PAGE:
Real picture tag polyfill, to use responsive images today!
A Responsive Images approach that you can use today that uses the realelement along with children
PicturePolyfill is fast and easy to use because:
sourceelements data, making the script much more performing see tests
picturePolyfill only polyfills the
picturetag, whereas picturefill polyfills also the
sizesattributes. Go for picturefill if you need to polyfill that too. If you don't, stick with picturePolyfill because it's a much smaller and faster script.
To support HD (Retina) images, mark up your responsive images like this.
If you don't need to support HD (Retina) images, you can mark up your responsive images like this.
data-default-srcattribute: the image URL that you want to load in IE Desktop < 10.
data-altattribute: the alternative text that will be set in the
mediaattribute: any media query, but it's advised to use a
min-widthmedia query to follow the "mobile first" approach.
srcattribute: the image URL at the corresponding
srcsetattribute: comma separated URLs and scale at the corresponding
img/768x768.gif, img/768x768x2.gif 2x
imgtag inside the
picturetag is required by the specs
imgto avoid a double http call in browsers that don't natively support the
NEW in version 4.0.0! The
sourcetags order is important! The parser exits at first matching
mediaso be sure to place the higher
min-widthqueries at the begin of the tags list!
The script searches in the
sourcetags and selects the last matching
srcset. When found, picturePolyfill will update the
srcsetattributes inside the
picturetag, with the matching ones. The
srcattribute is then updated at browser resize (see computing performance section above to read about performance at browser resize).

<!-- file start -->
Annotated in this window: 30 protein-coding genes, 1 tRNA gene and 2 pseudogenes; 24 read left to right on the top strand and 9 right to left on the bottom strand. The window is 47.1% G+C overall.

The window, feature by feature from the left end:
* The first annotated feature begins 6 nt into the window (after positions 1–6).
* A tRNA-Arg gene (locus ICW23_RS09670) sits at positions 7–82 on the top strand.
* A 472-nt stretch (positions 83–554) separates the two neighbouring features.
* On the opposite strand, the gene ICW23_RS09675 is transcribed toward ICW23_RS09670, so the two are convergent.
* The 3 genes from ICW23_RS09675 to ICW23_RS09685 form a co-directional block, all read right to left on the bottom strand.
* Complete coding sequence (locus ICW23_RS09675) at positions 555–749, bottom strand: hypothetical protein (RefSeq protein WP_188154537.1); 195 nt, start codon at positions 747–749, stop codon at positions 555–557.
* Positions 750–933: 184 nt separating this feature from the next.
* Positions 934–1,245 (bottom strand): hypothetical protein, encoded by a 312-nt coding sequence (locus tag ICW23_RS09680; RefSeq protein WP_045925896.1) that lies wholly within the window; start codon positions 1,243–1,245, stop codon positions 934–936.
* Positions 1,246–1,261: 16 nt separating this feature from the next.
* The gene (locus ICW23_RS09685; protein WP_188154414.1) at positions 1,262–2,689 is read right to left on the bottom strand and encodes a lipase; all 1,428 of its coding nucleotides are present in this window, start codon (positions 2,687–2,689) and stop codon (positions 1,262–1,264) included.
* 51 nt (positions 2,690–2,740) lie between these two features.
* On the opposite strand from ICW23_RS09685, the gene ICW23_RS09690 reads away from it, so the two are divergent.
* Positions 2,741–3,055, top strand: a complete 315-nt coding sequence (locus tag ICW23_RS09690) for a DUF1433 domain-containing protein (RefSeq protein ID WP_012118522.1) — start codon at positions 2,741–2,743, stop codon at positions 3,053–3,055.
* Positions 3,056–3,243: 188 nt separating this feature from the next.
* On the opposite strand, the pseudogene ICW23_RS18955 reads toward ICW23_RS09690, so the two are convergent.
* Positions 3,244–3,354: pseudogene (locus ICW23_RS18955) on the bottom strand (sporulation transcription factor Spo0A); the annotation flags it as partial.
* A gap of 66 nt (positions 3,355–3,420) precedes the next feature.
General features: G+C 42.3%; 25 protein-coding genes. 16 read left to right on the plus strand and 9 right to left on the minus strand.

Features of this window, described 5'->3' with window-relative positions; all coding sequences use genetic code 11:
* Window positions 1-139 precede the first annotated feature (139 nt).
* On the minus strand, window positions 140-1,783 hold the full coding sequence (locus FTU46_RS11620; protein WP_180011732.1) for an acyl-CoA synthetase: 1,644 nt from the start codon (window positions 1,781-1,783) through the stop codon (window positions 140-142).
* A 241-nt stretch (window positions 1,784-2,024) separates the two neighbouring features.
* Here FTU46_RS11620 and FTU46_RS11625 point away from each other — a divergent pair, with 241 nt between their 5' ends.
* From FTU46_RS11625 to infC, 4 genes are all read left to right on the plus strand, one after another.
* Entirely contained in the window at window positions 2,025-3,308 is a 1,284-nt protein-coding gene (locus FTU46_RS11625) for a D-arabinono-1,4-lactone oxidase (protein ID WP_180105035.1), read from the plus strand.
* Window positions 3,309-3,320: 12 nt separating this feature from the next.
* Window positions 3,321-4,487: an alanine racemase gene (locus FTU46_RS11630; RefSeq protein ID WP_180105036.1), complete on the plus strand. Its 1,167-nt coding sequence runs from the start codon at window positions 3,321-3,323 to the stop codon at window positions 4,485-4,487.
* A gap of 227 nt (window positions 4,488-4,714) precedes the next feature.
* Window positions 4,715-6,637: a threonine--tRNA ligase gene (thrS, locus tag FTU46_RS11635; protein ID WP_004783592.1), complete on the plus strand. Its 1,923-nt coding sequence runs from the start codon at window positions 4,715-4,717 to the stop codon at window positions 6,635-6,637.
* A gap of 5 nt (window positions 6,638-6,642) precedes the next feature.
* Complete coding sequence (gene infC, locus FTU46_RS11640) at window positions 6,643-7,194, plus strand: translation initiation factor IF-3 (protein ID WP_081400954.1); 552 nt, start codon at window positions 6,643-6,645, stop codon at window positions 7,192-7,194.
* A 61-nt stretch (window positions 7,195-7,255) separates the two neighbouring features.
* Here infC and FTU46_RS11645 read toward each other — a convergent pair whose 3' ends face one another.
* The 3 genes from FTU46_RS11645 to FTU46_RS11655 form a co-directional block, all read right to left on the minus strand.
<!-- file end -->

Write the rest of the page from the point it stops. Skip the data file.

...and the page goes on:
Responsive images can be quite complicated to be served on your website if you have to: pre-scale them at many different resolutions; name them; and maybe change their size when developing a new release of your site.
It's then a good practice to have a server-side picture scaling service (like pixtulate) to scale the images for you, just in time, starting from only one big image.
If you want to use an image server, you can code your HTML like the following:
Note that you should serve double resolution images (double width and double height) for HD/retina displays, as you can see in the "With HD (Retina) images support" section of this readme.
You can install the latest version of picturePolyfill using bower
bower install picturePolyfill
You can either include the
script in thehead
section of yourHTML
pages, OR just before the closure of thebody
... <script src="picturePolyfill.min.js" defer></script> ...
Note: Including the
deferattribute in the
scripttag will prevent the script download to block page rendering while in progress.
... ... <script src="picturePolyfill.min.js"></script>
PicturePolyfill executes either automatically and by code, calling the parse() function.
picturePolyfill.parse()to execute it on the whole
picturePolyfill.parse(element)to execute from the
elementDOM node below
PicturePolyfill is intentionally exposed to the global namespace, so you can call it as you need it.
Example: if some of your AJAX calls change a portion of your DOM injecting new
picturenodes, after your new DOM has changed just call
picturePolyfill.parse(element)) to make picturePolyfill parse only the changed portion of the DOM.
elementis a specific DOM node) is faster if you know the parent node where the DOM changed.
PicturePolyfill supports all modern browsers and down to Internet Explorer 7.
data-default-srcattribute will be used to reference the image source.
picturePolyfill.jscompresses to around 1300bytes (~1.2kb) after minify and gzip. To minify, you might try these online tools: Uglify, Yahoo Compressor, or Closure Compiler. Serve with gzip compression.